Magic Cube 4D


MagicCube4D is a fully functional four-dimensional analog of Rubik's cube plus dozens of beautiful new 4D puzzles besides just the hypercube. The image above shows the 34 puzzle in its solved state. Click on it (if your browser supports Java Applets) for a simple, resizable applet version that you can interact with to get a feeling for how it works. Then download the full-featured application below and try to solve it.

or right click here and select "Save Link as"

The program is packaged in an executable jar file which should run on any system with a Java virtual machine installed. Save it to your desktop or anywhere you like, so long as you can find it later. Simply double click it to launch. Please read the FAQ for a more complete description of the puzzle. The Java applet or application should run on any machine, but if either one fails to start you probably just need to install a current Java virtual machine. Click here for the latest version.

Don Hatch and Melinda Green have developed this puzzle on and off starting in 1988. Jay Berkenbilt and Roice Nelson later joined and made major contributions. Don and Jay were the first to have solved the puzzle making extensive use of macros. Roice was the first person to solve the puzzle without using macros. For his solution he extended Philip Marshall's 3D "Ultimate Solution to Rubik's Cube" into 4D. You can learn Roice's solution if you don't feel like trying to solve it yourself first.

Project Pages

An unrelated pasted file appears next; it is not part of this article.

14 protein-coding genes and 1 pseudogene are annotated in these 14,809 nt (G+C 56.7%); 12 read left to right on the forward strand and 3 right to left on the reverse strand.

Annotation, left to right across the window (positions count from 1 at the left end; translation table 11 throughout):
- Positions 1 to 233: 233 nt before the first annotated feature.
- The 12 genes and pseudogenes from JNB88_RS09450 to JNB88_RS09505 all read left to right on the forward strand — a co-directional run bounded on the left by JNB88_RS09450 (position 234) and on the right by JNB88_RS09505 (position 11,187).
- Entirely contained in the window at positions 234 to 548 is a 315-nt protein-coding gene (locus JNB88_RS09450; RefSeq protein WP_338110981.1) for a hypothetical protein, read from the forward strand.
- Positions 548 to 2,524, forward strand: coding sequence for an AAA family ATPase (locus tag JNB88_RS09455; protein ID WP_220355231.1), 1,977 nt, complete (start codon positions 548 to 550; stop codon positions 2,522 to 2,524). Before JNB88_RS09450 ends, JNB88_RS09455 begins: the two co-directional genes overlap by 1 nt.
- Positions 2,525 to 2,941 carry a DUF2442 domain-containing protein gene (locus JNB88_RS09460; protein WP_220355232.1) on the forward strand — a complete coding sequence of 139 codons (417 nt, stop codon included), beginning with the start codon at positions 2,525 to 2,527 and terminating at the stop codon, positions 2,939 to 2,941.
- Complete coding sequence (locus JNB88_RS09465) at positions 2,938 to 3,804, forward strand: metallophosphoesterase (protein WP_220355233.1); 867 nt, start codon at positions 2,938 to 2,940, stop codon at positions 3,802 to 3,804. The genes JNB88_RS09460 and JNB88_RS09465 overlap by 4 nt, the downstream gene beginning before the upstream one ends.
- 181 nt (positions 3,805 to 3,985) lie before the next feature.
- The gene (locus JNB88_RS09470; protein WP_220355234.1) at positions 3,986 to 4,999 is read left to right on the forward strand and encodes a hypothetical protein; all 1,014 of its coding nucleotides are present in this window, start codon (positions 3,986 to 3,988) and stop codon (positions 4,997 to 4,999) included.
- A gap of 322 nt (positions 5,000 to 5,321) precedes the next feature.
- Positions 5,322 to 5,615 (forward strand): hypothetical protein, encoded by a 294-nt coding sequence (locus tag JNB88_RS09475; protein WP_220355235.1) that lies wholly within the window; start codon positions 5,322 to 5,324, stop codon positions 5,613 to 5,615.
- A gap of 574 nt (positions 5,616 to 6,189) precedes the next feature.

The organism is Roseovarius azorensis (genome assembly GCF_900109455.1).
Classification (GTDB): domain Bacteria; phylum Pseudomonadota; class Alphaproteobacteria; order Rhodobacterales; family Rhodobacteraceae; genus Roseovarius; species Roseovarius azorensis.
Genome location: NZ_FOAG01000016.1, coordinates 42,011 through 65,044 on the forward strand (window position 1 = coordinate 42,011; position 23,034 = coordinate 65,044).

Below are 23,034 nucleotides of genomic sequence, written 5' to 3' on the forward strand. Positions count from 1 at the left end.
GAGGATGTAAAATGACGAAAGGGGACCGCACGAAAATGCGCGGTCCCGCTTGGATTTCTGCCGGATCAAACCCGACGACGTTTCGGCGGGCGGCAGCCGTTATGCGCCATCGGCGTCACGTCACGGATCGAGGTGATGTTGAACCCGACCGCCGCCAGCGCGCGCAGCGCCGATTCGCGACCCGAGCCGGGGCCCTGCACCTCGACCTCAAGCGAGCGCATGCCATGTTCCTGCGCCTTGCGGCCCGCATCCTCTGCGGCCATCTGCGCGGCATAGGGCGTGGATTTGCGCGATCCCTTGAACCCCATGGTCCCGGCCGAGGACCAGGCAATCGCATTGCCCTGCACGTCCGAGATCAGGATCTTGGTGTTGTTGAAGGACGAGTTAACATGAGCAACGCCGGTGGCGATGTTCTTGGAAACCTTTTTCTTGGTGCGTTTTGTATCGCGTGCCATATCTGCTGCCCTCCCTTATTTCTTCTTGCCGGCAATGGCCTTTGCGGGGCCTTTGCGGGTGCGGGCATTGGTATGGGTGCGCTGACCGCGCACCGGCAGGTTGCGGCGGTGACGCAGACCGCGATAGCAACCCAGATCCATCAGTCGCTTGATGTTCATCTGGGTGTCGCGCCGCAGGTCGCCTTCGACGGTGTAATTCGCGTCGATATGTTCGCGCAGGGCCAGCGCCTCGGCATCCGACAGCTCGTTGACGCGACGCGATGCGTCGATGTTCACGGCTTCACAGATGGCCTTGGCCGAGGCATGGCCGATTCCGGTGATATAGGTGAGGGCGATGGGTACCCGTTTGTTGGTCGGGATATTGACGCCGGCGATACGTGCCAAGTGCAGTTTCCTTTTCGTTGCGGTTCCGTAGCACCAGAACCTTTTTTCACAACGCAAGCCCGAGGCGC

Nerd Notes

The mathematically inclined may be interested to know that the number of possible states for the 4D cube is exactly

(24!x32!)/2 x 16!/2 x 2^23 x (3!)^31 x 3 x(4!/2)^15 x 4

which can also be expressed as
32! 24! 16! 2^22 6^32 12^15

or in decimal as 1 756 772 880 709 135 843 168 526 079 081 025 059 614 484 630 149 557 651 477 156 021 733 236 798 970 168 550 600 274 887 650 082 354 207 129 600 000 000 000 000

For comparison the normal 3D Rubik's Cube has only 43 252 003 274 489 856 000 unique positions which is still huge. On the other hand the 4D cube has more potential positions than the total number of atoms in the universe! Far more. Talk about a needle in a cosmic haystack! Click the following link to learn how to calculate 4D cube permutations. Surprisingly even though the number of 4D cube positions is frighteningly large this doesn't mean this puzzle is that many times harder to solve. If you can already solve the 3D cube then you're more than half way to solving this one. All the techniques you already know will apply here as well.

Related Puzzles


Freeware, attribution requested, ideally including links to this page.

Other 4D Cube Puzzle Implementations

Web Pages Linking to this one

(found using Google link look-up)
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